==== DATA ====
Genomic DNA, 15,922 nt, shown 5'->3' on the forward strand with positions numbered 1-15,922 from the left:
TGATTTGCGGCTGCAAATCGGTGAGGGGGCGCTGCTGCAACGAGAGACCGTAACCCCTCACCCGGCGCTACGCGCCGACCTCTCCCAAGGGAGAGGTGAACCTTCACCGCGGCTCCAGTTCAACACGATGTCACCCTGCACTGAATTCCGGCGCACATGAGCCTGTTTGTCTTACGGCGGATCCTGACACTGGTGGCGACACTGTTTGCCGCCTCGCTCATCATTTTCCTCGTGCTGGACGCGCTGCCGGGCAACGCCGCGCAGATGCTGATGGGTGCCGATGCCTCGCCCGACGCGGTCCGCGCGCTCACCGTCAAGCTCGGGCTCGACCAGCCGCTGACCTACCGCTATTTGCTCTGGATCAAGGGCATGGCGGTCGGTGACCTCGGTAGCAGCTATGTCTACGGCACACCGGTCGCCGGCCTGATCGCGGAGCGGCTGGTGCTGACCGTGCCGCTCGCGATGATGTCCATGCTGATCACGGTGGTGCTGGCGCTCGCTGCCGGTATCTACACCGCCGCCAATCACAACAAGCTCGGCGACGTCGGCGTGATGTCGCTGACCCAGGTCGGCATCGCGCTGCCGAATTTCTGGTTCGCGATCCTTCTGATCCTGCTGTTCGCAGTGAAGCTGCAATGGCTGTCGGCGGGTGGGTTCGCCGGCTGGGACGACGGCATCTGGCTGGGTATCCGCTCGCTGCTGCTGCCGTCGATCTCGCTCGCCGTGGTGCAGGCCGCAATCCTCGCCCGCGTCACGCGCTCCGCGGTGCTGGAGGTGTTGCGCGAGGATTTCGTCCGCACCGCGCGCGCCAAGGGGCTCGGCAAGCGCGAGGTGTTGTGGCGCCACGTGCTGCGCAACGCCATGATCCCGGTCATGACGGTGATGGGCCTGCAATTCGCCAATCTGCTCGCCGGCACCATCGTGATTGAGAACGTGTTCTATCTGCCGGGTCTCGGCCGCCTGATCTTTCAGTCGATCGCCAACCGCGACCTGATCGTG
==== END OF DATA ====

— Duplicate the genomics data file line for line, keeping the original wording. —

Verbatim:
Genomic DNA, 15,922 nt, shown 5'->3' on the forward strand with positions numbered 1-15,922 from the left:
TGATTTGCGGCTGCAAATCGGTGAGGGGGCGCTGCTGCAACGAGAGACCGTAACCCCTCACCCGGCGCTACGCGCCGACCTCTCCCAAGGGAGAGGTGAACCTTCACCGCGGCTCCAGTTCAACACGATGTCACCCTGCACTGAATTCCGGCGCACATGAGCCTGTTTGTCTTACGGCGGATCCTGACACTGGTGGCGACACTGTTTGCCGCCTCGCTCATCATTTTCCTCGTGCTGGACGCGCTGCCGGGCAACGCCGCGCAGATGCTGATGGGTGCCGATGCCTCGCCCGACGCGGTCCGCGCGCTCACCGTCAAGCTCGGGCTCGACCAGCCGCTGACCTACCGCTATTTGCTCTGGATCAAGGGCATGGCGGTCGGTGACCTCGGTAGCAGCTATGTCTACGGCACACCGGTCGCCGGCCTGATCGCGGAGCGGCTGGTGCTGACCGTGCCGCTCGCGATGATGTCCATGCTGATCACGGTGGTGCTGGCGCTCGCTGCCGGTATCTACACCGCCGCCAATCACAACAAGCTCGGCGACGTCGGCGTGATGTCGCTGACCCAGGTCGGCATCGCGCTGCCGAATTTCTGGTTCGCGATCCTTCTGATCCTGCTGTTCGCAGTGAAGCTGCAATGGCTGTCGGCGGGTGGGTTCGCCGGCTGGGACGACGGCATCTGGCTGGGTATCCGCTCGCTGCTGCTGCCGTCGATCTCGCTCGCCGTGGTGCAGGCCGCAATCCTCGCCCGCGTCACGCGCTCCGCGGTGCTGGAGGTGTTGCGCGAGGATTTCGTCCGCACCGCGCGCGCCAAGGGGCTCGGCAAGCGCGAGGTGTTGTGGCGCCACGTGCTGCGCAACGCCATGATCCCGGTCATGACGGTGATGGGCCTGCAATTCGCCAATCTGCTCGCCGGCACCATCGTGATTGAGAACGTGTTCTATCTGCCGGGTCTCGGCCGCCTGATCTTTCAGTCGATCGCCAACCGCGACCTGATCGTG